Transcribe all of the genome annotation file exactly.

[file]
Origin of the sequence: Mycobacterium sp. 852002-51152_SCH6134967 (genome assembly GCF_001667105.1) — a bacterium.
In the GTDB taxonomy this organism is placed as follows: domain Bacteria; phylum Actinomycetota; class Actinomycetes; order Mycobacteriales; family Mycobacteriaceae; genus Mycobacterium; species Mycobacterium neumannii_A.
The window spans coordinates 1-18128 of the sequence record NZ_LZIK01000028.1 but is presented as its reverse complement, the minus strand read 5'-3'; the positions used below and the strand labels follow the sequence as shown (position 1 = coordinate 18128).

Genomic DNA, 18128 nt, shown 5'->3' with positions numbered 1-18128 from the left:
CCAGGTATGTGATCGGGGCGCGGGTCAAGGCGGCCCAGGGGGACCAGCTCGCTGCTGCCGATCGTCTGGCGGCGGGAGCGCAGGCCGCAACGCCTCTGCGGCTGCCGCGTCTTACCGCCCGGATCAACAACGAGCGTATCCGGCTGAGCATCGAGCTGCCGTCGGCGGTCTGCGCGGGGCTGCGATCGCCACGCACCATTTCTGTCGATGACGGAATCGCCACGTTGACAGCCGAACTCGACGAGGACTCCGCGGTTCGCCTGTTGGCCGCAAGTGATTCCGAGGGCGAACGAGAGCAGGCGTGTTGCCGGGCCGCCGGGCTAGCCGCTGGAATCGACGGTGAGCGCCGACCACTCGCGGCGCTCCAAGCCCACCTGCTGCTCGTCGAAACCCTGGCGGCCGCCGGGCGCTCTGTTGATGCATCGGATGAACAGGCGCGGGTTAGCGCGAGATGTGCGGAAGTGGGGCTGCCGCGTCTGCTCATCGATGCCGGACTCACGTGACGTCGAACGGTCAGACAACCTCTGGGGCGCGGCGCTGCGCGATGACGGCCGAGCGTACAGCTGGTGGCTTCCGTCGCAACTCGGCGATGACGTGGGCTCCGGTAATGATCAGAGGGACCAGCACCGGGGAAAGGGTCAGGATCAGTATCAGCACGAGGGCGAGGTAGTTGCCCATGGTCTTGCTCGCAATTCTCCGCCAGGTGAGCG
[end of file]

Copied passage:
Origin of the sequence: Mycobacterium sp. 852002-51152_SCH6134967 (genome assembly GCF_001667105.1) — a bacterium.
In the GTDB taxonomy this organism is placed as follows: domain Bacteria; phylum Actinomycetota; class Actinomycetes; order Mycobacteriales; family Mycobacteriaceae; genus Mycobacterium; species Mycobacterium neumannii_A.
The window spans coordinates 1-18128 of the sequence record NZ_LZIK01000028.1 but is presented as its reverse complement, the minus strand read 5'-3'; the positions used below and the strand labels follow the sequence as shown (position 1 = coordinate 18128).

Genomic DNA, 18128 nt, shown 5'->3' with positions numbered 1-18128 from the left:
CCAGGTATGTGATCGGGGCGCGGGTCAAGGCGGCCCAGGGGGACCAGCTCGCTGCTGCCGATCGTCTGGCGGCGGGAGCGCAGGCCGCAACGCCTCTGCGGCTGCCGCGTCTTACCGCCCGGATCAACAACGAGCGTATCCGGCTGAGCATCGAGCTGCCGTCGGCGGTCTGCGCGGGGCTGCGATCGCCACGCACCATTTCTGTCGATGACGGAATCGCCACGTTGACAGCCGAACTCGACGAGGACTCCGCGGTTCGCCTGTTGGCCGCAAGTGATTCCGAGGGCGAACGAGAGCAGGCGTGTTGCCGGGCCGCCGGGCTAGCCGCTGGAATCGACGGTGAGCGCCGACCACTCGCGGCGCTCCAAGCCCACCTGCTGCTCGTCGAAACCCTGGCGGCCGCCGGGCGCTCTGTTGATGCATCGGATGAACAGGCGCGGGTTAGCGCGAGATGTGCGGAAGTGGGGCTGCCGCGTCTGCTCATCGATGCCGGACTCACGTGACGTCGAACGGTCAGACAACCTCTGGGGCGCGGCGCTGCGCGATGACGGCCGAGCGTACAGCTGGTGGCTTCCGTCGCAACTCGGCGATGACGTGGGCTCCGGTAATGATCAGAGGGACCAGCACCGGGGAAAGGGTCAGGATCAGTATCAGCACGAGGGCGAGGTAGTTGCCCATGGTCTTGCTCGCAATTCTCCGCCAGGTGAGCG